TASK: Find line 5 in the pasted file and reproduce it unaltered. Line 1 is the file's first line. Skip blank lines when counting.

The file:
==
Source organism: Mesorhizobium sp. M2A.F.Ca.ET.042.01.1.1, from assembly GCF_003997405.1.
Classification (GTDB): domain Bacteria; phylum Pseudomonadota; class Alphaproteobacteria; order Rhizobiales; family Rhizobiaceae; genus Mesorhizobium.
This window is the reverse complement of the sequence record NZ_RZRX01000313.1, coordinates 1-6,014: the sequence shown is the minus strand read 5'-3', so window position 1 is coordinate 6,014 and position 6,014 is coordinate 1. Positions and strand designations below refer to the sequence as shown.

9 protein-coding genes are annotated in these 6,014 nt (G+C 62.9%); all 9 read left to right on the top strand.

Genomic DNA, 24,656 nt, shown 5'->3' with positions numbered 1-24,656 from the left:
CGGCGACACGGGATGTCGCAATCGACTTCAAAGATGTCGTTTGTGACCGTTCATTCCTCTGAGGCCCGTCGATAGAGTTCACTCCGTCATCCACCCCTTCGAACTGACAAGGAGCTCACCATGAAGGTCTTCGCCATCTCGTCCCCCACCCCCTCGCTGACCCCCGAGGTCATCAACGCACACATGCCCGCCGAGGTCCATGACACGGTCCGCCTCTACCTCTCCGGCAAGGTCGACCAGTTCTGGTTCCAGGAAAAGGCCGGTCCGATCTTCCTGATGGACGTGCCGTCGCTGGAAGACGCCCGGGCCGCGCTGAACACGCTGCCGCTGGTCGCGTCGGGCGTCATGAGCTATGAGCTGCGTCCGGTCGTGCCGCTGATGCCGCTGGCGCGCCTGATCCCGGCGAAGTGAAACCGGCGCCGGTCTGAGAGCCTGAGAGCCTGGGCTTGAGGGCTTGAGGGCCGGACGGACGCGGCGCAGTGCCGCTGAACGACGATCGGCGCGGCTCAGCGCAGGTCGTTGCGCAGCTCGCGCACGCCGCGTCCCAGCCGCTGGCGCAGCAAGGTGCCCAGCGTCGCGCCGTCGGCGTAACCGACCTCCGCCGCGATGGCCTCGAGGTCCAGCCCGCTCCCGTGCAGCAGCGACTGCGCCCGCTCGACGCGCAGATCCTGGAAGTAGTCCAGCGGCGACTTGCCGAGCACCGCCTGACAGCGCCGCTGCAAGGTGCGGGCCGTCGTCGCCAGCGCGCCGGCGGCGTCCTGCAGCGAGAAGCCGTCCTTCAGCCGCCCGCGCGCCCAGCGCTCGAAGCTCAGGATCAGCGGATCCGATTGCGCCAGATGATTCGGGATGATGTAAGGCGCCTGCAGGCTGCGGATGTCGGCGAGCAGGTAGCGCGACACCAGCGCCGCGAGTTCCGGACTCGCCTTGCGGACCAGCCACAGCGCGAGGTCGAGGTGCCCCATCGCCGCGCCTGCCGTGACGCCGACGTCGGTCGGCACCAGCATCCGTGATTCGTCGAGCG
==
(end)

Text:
Genomic DNA, 24,656 nt, shown 5'->3' with positions numbered 1-24,656 from the left: